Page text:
Monthly Newsletter

EMPLOYMENT AND LABOR NEWS
Mickey Busca, Editor

Retaliation Claims

January, 2023

HOW TO AVOID RETALIATION CLAIMS

AT THE WORKPLACE

As reported in the winter edition magazine of the Society for Human Resource Management, (SHRM), retaliation is the most common type of claim filed with the federal Equal Employment Opportunity Commission, (EEOC). 

As SHRM reports, “…half of all charges filed in 2021 included a retaliation claim-making it essential for employers to have sound practices in place to prevent retaliation and document the reasons for disciplining and firing employees.”

Sounds practical, right?  Yet, as the Busca Law Firm has experienced, many employers are susceptible to retaliation claims, for some of the reasons outlined in this article.  The article outlines the following reasons:

  1. Recognize What Qualifies As Protected Activity.

The SHRM reports that tt is unlawful to retaliate against workers for bringing claims of discrimination based on age, disability, national origin, race, religion and sex.  In Connecticut, these protected categories are expanded to include “race, color, religious creed, age, sex, gender identity or expression, marital status, national origin, ancestry, present or past history of mental disability, intellectual disability, learning disability, physical disability, including, but not limited to, blindness, status as a veteran or status as a victim of domestic violence.”  Conn. Gen. Stat. §46a-60(b)(1).

Participating in a complaint process at work is one form of protected activity.  Others include:

  • Filing a complaint with the EEOC or the Connecticut Commission on Human Rights and Opportunities, (CHRO);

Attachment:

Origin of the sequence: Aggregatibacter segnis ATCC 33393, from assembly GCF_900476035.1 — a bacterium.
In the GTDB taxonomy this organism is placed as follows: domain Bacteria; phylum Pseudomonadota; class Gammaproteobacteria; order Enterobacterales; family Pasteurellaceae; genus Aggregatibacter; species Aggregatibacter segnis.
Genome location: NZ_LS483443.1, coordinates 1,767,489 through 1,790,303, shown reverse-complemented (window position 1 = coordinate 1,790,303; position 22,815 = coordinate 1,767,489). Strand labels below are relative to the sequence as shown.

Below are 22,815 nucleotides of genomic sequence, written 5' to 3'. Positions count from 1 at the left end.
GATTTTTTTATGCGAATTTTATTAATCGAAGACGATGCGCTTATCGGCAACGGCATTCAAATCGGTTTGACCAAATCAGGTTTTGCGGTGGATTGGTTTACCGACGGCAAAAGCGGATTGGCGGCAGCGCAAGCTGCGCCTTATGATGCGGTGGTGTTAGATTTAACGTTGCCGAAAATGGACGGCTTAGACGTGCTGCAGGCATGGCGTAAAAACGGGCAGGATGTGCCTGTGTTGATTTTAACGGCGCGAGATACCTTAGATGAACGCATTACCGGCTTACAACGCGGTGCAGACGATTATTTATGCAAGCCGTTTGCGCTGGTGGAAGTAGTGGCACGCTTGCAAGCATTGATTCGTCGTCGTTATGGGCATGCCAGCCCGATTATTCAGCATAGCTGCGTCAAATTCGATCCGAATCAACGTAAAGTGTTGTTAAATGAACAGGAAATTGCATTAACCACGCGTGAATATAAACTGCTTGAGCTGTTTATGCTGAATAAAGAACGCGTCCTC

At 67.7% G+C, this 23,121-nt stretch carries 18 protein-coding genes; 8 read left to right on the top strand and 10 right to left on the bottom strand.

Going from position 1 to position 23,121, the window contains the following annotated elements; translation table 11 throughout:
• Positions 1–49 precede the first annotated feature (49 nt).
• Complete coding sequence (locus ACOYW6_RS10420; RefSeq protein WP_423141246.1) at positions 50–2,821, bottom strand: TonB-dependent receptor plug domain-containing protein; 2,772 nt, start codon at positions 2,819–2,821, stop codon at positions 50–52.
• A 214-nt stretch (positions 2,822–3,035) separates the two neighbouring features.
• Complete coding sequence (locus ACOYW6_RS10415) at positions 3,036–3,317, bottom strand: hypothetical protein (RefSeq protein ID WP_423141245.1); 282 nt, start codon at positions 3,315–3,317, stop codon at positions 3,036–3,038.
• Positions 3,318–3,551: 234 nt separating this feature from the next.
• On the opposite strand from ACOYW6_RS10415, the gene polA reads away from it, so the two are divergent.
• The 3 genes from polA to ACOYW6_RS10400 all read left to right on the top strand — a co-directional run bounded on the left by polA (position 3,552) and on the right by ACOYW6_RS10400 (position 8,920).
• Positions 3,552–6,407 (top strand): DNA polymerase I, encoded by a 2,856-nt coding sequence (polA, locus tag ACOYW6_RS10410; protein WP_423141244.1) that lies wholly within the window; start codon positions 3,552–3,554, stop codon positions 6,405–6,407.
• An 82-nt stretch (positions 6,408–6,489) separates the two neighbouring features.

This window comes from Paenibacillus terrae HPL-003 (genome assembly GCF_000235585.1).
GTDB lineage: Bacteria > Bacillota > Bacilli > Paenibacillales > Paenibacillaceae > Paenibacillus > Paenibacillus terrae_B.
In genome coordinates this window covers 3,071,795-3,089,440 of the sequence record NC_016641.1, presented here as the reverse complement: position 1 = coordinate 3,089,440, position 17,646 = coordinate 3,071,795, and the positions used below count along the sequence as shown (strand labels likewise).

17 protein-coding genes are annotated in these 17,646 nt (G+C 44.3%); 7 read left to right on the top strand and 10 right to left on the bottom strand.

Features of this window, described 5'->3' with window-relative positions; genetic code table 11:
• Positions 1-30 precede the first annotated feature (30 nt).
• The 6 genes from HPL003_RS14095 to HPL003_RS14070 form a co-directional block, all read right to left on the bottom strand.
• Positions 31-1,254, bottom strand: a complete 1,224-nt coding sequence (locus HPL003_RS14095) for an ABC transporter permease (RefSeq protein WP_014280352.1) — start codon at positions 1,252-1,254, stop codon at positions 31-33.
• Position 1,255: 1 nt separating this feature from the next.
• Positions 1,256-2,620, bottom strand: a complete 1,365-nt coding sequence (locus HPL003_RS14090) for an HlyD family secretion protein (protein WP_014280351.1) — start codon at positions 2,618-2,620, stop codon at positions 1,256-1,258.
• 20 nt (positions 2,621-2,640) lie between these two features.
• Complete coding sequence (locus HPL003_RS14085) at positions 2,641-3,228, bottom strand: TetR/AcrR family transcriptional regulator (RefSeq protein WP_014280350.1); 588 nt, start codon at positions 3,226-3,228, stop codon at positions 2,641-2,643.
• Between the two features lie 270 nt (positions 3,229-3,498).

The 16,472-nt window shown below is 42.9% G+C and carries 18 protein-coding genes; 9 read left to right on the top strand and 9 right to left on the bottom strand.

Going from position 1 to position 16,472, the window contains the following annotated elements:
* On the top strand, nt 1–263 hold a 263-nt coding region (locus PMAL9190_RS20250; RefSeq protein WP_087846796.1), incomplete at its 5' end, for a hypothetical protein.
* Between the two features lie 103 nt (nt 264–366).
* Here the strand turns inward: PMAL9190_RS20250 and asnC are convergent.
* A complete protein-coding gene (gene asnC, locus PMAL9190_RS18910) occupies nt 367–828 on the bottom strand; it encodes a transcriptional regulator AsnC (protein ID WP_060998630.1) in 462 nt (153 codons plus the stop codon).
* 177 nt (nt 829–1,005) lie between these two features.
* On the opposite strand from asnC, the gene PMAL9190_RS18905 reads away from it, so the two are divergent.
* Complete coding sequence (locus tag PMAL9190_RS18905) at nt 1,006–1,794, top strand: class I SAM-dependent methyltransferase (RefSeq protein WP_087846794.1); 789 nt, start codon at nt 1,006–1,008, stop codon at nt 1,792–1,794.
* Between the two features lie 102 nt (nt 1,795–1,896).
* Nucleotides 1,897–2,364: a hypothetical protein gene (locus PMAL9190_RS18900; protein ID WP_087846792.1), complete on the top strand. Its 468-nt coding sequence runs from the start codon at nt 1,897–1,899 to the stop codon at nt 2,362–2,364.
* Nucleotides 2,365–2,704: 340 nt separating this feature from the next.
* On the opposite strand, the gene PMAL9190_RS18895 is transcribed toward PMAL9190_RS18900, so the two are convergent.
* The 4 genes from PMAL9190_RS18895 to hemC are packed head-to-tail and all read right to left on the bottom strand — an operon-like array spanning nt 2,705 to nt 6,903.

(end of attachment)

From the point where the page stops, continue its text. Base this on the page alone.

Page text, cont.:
• Serving as a witness or answering questions during an EEOC or CHRO investigation. 

This also includes signing an affidavit or statement in support of another employee’s complaint of discrimination;

  • Reporting employment-related discrimination or harassment to a supervisor;
  • Declining to follow directives that would result in discrimination;
  • Refusing sexual advances or intervening to protect others from sexual harassment;
  • Requesting an accommodation for a disability or religious practice;
  • Asking managers or co-workers about salary information to uncover potentially discriminatory wages.

These protections apply not only to employees, but job applicants, current full-time, part-time, probationary, seasonal or temporary employees and former employees, regardless of citizenship or work authorization.

  • Failure To Train Supervisors

Retaliation claims can be made based upon a manager’s inconsistency in applying and enforcing the employer’s employment policies.  “Or maybe a supervisor took an employee’s discrimination allegation personally and identified the employee for a subsequent layoff.”

Other reasons cited:  An “untrained supervisor may see employees who complain as causing problems for the organization ….”  “Supervisors and managers may also make the mistake of thinking that only firing an employee counts as retaliation.”

Other forms of retaliation include:

  • Work-related threats, warnings or reprimands;
  • Lowered ratings on performance evaluations;
  • Transfers to less prestigious or less desirable positions or worksites;
  • Closer scrutiny of the employee’s work than of other employees without a legitimate reason.

The article advises employers to establish a process for handling complaints, which includes human resource personnel and in-house counsel, and create and follow consistent practices that include a “strongly written anti-retaliation policy that is communicated to all staff.”

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